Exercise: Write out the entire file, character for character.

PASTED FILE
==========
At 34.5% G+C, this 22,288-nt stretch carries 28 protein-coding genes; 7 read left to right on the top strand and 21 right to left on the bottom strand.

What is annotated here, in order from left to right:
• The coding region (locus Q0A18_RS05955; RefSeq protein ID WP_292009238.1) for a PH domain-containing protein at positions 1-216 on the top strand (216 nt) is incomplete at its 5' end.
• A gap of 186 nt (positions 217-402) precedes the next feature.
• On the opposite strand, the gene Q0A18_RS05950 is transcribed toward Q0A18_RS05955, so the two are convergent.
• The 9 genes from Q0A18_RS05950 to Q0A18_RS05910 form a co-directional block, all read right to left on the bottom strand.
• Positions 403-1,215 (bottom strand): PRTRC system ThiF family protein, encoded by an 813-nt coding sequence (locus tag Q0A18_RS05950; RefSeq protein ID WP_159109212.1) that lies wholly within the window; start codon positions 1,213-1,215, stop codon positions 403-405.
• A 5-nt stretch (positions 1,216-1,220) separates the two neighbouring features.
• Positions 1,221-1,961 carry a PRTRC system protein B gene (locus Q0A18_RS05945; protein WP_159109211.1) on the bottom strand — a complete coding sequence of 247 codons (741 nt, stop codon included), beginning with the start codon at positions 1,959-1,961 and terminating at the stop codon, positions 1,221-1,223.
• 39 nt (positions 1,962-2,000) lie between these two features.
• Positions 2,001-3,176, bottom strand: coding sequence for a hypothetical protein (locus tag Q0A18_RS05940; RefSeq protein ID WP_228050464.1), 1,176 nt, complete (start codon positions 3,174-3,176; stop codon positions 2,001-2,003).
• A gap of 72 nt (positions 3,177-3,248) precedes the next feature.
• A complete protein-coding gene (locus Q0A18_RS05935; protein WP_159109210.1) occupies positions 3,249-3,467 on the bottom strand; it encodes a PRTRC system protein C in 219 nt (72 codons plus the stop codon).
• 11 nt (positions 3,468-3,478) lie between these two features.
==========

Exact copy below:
At 34.5% G+C, this 22,288-nt stretch carries 28 protein-coding genes; 7 read left to right on the top strand and 21 right to left on the bottom strand.

What is annotated here, in order from left to right:
• The coding region (locus Q0A18_RS05955; RefSeq protein ID WP_292009238.1) for a PH domain-containing protein at positions 1-216 on the top strand (216 nt) is incomplete at its 5' end.
• A gap of 186 nt (positions 217-402) precedes the next feature.
• On the opposite strand, the gene Q0A18_RS05950 is transcribed toward Q0A18_RS05955, so the two are convergent.
• The 9 genes from Q0A18_RS05950 to Q0A18_RS05910 form a co-directional block, all read right to left on the bottom strand.
• Positions 403-1,215 (bottom strand): PRTRC system ThiF family protein, encoded by an 813-nt coding sequence (locus tag Q0A18_RS05950; RefSeq protein ID WP_159109212.1) that lies wholly within the window; start codon positions 1,213-1,215, stop codon positions 403-405.
• A 5-nt stretch (positions 1,216-1,220) separates the two neighbouring features.
• Positions 1,221-1,961 carry a PRTRC system protein B gene (locus Q0A18_RS05945; protein WP_159109211.1) on the bottom strand — a complete coding sequence of 247 codons (741 nt, stop codon included), beginning with the start codon at positions 1,959-1,961 and terminating at the stop codon, positions 1,221-1,223.
• 39 nt (positions 1,962-2,000) lie between these two features.
• Positions 2,001-3,176, bottom strand: coding sequence for a hypothetical protein (locus tag Q0A18_RS05940; RefSeq protein ID WP_228050464.1), 1,176 nt, complete (start codon positions 3,174-3,176; stop codon positions 2,001-2,003).
• A gap of 72 nt (positions 3,177-3,248) precedes the next feature.
• A complete protein-coding gene (locus Q0A18_RS05935; protein WP_159109210.1) occupies positions 3,249-3,467 on the bottom strand; it encodes a PRTRC system protein C in 219 nt (72 codons plus the stop codon).
• 11 nt (positions 3,468-3,478) lie between these two features.